The contribution of hydrogen bonding interactions to the formation of local density inhomogeneities in supercritical water at near-critical conditions has been extensively studied by means of molecular dynamics simulations. The results obtained have revealed the strong effect of water molecules forming one and two hydrogen bonds on the determination of the local density augmentation in the fluid. The local structural order has also been studied in terms of the trigonal and tetrahedral order parameters, revealing the correlation between local orientational order and hydrogen bonding. The dynamics of the structural order parameters exhibit similarities with local density ones. The local structural analysis performed in terms of nearest neighbors around the individual molecules provides additional significant evidence about the existence of a liquid-like to gas-like structural transition in supercritical water at the density range close to 0.2 ¿c, further supporting previous suggestions based on the interpretation of experimental thermodynamic data.
A supercritical biodiesel production process via transesterification of vegetable oil with methanol, using CO2 as co-solvent is designed, simulated, and validated with experimental data. A preliminary study of the liquid-vapor equilibrium of the reacting mixture at different compositions was done to determine the supercritical conditions, by means of pressure-temperature diagrams. Under supercritical conditions, the presence of a single phase increases the reaction kinetics, avoiding the limitation by interphase mass transfer, and enabling to carry out the process with low residence time. The proposed process is based on two fixed-bed catalytic reactors in series, with intermediate glycerol separation. CO2 used as co-solvent decreases the critical temperature, enabling to carry out the process in milder conditions. The intermediate glycerol separation displaces the chemical equilibrium towards higher conversion of triglyceride, increasing biodiesel yield. The results of a complete experimental study are used to validate the model, through a comparison with the simulations result.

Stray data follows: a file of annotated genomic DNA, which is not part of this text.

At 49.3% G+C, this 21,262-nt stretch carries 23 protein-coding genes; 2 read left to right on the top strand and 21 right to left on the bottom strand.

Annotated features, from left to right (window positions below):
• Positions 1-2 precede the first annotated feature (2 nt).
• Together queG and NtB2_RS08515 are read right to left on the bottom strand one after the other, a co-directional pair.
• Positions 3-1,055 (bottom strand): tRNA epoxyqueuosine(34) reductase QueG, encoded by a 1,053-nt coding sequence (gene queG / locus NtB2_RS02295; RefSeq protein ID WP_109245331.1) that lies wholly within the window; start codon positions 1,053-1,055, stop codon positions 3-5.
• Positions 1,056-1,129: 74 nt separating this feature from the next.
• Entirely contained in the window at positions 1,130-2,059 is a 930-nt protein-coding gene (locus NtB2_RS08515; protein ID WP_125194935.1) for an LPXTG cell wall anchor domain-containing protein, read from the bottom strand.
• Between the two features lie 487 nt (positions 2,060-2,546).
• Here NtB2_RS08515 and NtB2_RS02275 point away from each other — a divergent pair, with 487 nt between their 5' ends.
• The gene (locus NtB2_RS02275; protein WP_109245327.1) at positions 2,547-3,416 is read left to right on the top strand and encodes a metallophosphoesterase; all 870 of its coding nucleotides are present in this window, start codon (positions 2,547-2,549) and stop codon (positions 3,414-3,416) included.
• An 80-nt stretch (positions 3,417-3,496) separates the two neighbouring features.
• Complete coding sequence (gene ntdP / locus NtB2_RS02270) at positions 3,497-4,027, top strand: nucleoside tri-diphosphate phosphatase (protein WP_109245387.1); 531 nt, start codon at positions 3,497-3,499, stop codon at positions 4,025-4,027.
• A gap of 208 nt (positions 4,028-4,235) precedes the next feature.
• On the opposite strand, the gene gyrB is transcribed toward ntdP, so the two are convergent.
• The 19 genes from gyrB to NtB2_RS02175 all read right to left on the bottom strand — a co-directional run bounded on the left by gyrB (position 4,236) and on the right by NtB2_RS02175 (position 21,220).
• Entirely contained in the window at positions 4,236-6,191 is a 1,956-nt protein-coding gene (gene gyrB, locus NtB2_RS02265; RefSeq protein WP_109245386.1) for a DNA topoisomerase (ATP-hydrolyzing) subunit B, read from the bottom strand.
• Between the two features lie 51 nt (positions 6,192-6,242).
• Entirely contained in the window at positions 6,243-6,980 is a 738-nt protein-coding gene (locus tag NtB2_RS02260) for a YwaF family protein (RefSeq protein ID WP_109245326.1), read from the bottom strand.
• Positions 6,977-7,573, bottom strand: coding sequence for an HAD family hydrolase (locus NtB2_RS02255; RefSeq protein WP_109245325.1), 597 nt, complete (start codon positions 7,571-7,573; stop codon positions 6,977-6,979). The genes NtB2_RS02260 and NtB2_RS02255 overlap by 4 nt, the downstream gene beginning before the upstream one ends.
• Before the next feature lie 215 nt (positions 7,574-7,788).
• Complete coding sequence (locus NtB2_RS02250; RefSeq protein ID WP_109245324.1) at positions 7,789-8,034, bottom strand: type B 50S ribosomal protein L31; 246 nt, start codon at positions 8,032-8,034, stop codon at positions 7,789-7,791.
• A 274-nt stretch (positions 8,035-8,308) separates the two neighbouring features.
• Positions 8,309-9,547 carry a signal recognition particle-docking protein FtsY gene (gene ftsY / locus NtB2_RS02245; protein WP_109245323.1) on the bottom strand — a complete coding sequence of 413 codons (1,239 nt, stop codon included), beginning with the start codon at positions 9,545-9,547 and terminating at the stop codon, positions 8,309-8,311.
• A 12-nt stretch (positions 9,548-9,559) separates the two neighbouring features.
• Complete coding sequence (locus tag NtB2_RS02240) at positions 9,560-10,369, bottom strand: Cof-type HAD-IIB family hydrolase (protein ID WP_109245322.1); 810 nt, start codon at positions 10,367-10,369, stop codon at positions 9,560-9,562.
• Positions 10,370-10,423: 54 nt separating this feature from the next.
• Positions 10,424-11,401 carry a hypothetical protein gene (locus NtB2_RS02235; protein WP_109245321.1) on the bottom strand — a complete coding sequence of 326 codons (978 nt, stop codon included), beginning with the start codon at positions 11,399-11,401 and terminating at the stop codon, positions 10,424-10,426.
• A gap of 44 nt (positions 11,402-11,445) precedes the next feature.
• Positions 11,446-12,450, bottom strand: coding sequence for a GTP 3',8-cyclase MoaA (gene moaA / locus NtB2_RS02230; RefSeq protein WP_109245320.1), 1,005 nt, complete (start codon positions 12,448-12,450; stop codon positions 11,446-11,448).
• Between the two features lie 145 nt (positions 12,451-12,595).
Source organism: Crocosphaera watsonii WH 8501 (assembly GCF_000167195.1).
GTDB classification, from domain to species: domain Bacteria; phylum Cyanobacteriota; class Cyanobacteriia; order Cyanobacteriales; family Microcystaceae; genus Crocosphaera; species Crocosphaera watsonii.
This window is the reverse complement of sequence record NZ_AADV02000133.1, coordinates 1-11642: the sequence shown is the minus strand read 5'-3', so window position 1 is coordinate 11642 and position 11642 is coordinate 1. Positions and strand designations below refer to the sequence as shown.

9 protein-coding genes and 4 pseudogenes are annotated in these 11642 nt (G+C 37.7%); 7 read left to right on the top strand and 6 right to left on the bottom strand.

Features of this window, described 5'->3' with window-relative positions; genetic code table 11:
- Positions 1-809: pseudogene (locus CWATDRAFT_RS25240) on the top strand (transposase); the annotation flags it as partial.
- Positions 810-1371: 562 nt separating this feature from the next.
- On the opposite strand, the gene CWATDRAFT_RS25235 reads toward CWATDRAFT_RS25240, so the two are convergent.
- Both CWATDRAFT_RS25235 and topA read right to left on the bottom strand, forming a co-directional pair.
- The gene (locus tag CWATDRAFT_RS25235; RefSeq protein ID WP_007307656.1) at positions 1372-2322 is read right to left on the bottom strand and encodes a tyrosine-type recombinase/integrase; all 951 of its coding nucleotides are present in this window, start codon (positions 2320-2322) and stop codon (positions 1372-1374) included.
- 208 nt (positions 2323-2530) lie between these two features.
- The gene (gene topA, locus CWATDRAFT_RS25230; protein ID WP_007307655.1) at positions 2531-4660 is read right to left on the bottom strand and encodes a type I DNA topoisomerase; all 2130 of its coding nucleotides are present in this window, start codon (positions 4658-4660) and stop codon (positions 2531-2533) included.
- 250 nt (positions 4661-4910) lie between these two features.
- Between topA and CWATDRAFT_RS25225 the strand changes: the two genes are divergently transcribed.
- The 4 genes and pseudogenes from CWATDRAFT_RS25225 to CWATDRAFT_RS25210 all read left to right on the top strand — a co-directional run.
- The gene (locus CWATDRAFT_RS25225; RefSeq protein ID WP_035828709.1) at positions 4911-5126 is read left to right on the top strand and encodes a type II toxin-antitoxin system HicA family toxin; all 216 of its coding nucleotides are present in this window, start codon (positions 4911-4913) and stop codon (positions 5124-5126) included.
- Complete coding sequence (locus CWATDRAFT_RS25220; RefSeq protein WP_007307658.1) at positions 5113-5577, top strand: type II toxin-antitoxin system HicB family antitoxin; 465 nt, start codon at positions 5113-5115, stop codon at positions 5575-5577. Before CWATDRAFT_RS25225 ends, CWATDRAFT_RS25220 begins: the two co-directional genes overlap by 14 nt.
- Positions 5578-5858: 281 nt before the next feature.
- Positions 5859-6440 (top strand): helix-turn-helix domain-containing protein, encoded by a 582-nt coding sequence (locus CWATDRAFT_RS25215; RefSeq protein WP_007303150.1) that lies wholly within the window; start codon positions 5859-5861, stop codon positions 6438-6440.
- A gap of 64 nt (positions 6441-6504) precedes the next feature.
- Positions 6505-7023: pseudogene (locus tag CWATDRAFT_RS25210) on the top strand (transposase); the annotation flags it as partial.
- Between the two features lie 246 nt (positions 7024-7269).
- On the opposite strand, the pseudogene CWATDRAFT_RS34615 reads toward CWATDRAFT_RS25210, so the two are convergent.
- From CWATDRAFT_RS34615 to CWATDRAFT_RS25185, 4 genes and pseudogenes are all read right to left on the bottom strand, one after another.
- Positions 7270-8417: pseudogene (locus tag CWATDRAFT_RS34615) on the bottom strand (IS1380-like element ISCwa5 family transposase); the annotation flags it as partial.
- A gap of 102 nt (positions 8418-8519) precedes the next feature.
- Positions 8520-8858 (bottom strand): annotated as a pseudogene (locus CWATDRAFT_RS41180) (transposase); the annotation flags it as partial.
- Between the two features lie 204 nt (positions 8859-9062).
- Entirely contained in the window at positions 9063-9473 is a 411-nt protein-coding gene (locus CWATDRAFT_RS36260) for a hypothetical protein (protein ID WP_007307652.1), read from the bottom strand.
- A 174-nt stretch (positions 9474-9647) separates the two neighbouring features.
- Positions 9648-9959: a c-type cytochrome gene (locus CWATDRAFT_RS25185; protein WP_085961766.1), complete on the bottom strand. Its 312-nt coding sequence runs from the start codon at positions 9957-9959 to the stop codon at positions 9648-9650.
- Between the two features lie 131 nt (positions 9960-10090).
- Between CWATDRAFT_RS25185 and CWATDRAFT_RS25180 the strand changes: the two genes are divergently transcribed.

Low density polycarbonate foams containing different amounts of graphene nanoplatelets with variable cellular morphologies were prepared using a supercritical carbon dioxide two-step foaming process, which consisted of the dissolution of supercritical CO2 into moulded foam precursors and their later expansion by double contact restricted foaming. The effects of the processing conditions and graphene content on the cellular morphology of the obtained foams were investigated, showing that the addition of increasingly higher amounts of graphene nanoplatelets resulted in foams with increasingly smaller cell sizes and higher cell densities, due on the one hand to their effectiveness as cell nucleating agents and on the other to their platelet-like geometry, which limited CO2 loss during foaming due to a barrier effect mechanism. Especially significant was the addition of 5 wt.% graphene nanoplatelets, as the high concentration of graphene limited CO2 escape and cell coalescence during expansion, enabling to obtain highly expanded microcellular foams.